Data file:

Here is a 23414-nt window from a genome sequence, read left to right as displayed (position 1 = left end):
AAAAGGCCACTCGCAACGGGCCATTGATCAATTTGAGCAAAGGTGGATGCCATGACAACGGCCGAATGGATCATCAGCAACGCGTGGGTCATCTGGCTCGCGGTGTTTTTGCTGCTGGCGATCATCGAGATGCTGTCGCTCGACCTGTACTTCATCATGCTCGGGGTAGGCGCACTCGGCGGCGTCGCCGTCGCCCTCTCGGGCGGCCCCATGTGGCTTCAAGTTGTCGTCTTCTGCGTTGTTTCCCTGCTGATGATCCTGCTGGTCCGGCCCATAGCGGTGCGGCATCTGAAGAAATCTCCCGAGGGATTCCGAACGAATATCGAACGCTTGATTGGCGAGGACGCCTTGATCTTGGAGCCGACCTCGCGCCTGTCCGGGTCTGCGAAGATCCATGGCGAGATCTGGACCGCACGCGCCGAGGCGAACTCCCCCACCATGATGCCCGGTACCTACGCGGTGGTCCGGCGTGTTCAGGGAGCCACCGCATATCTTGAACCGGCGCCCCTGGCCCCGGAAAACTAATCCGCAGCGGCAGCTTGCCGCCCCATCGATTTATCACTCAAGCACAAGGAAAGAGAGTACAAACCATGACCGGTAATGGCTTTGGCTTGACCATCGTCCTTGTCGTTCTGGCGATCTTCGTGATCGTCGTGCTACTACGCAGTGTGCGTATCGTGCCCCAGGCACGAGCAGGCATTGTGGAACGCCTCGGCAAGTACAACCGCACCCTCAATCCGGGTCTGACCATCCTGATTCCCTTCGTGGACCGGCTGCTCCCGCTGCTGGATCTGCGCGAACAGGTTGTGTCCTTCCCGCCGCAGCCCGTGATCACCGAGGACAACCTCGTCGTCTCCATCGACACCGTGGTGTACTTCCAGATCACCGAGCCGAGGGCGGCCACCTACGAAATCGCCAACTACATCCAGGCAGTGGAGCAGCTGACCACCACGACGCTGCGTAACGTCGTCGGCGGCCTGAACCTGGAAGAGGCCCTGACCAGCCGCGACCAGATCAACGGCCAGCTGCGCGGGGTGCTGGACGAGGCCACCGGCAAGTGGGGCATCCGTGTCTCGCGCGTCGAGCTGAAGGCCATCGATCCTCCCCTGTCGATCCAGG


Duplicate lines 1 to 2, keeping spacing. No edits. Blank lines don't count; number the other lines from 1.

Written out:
Here is a 23414-nt window from a genome sequence, read left to right as displayed (position 1 = left end):
AAAAGGCCACTCGCAACGGGCCATTGATCAATTTGAGCAAAGGTGGATGCCATGACAACGGCCGAATGGATCATCAGCAACGCGTGGGTCATCTGGCTCGCGGTGTTTTTGCTGCTGGCGATCATCGAGATGCTGTCGCTCGACCTGTACTTCATCATGCTCGGGGTAGGCGCACTCGGCGGCGTCGCCGTCGCCCTCTCGGGCGGCCCCATGTGGCTTCAAGTTGTCGTCTTCTGCGTTGTTTCCCTGCTGATGATCCTGCTGGTCCGGCCCATAGCGGTGCGGCATCTGAAGAAATCTCCCGAGGGATTCCGAACGAATATCGAACGCTTGATTGGCGAGGACGCCTTGATCTTGGAGCCGACCTCGCGCCTGTCCGGGTCTGCGAAGATCCATGGCGAGATCTGGACCGCACGCGCCGAGGCGAACTCCCCCACCATGATGCCCGGTACCTACGCGGTGGTCCGGCGTGTTCAGGGAGCCACCGCATATCTTGAACCGGCGCCCCTGGCCCCGGAAAACTAATCCGCAGCGGCAGCTTGCCGCCCCATCGATTTATCACTCAAGCACAAGGAAAGAGAGTACAAACCATGACCGGTAATGGCTTTGGCTTGACCATCGTCCTTGTCGTTCTGGCGATCTTCGTGATCGTCGTGCTACTACGCAGTGTGCGTATCGTGCCCCAGGCACGAGCAGGCATTGTGGAACGCCTCGGCAAGTACAACCGCACCCTCAATCCGGGTCTGACCATCCTGATTCCCTTCGTGGACCGGCTGCTCCCGCTGCTGGATCTGCGCGAACAGGTTGTGTCCTTCCCGCCGCAGCCCGTGATCACCGAGGACAACCTCGTCGTCTCCATCGACACCGTGGTGTACTTCCAGATCACCGAGCCGAGGGCGGCCACCTACGAAATCGCCAACTACATCCAGGCAGTGGAGCAGCTGACCACCACGACGCTGCGTAACGTCGTCGGCGGCCTGAACCTGGAAGAGGCCCTGACCAGCCGCGACCAGATCAACGGCCAGCTGCGCGGGGTGCTGGACGAGGCCACCGGCAAGTGGGGCATCCGTGTCTCGCGCGTCGAGCTGAAGGCCATCGATCCTCCCCTGTCGATCCAGG